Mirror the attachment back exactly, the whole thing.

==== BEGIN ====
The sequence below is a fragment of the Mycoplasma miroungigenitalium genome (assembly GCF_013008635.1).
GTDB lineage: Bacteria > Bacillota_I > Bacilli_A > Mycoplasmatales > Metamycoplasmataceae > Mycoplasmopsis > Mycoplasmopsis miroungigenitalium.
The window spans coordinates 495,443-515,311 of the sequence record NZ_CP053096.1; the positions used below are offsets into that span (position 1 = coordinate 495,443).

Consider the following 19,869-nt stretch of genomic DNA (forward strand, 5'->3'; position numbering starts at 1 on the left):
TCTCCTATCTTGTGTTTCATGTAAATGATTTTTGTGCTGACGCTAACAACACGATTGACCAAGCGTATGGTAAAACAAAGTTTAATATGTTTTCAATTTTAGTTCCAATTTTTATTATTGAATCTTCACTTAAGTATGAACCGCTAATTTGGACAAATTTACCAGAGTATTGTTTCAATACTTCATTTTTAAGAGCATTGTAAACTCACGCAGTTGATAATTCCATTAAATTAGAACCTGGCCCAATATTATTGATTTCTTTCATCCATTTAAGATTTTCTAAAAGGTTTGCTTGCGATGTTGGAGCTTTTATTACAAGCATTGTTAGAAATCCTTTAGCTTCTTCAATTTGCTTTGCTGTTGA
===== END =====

The sequence below is a fragment of the Mycoplasma miroungigenitalium genome (assembly GCF_013008635.1).
GTDB lineage: Bacteria > Bacillota_I > Bacilli_A > Mycoplasmatales > Metamycoplasmataceae > Mycoplasmopsis > Mycoplasmopsis miroungigenitalium.
The window spans coordinates 495,443-515,311 of the sequence record NZ_CP053096.1; the positions used below are offsets into that span (position 1 = coordinate 495,443).

Consider the following 19,869-nt stretch of genomic DNA (forward strand, 5'->3'; position numbering starts at 1 on the left):
TCTCCTATCTTGTGTTTCATGTAAATGATTTTTGTGCTGACGCTAACAACACGATTGACCAAGCGTATGGTAAAACAAAGTTTAATATGTTTTCAATTTTAGTTCCAATTTTTATTATTGAATCTTCACTTAAGTATGAACCGCTAATTTGGACAAATTTACCAGAGTATTGTTTCAATACTTCATTTTTAAGAGCATTGTAAACTCACGCAGTTGATAATTCCATTAAATTAGAACCTGGCCCAATATTATTGATTTCTTTCATCCATTTAAGATTTTCTAAAAGGTTTGCTTGCGATGTTGGAGCTTTTATTACAAGCATTGTTAGAAATCCTTTAGCTTCTTCAATTTGCTTTGCTGTTGA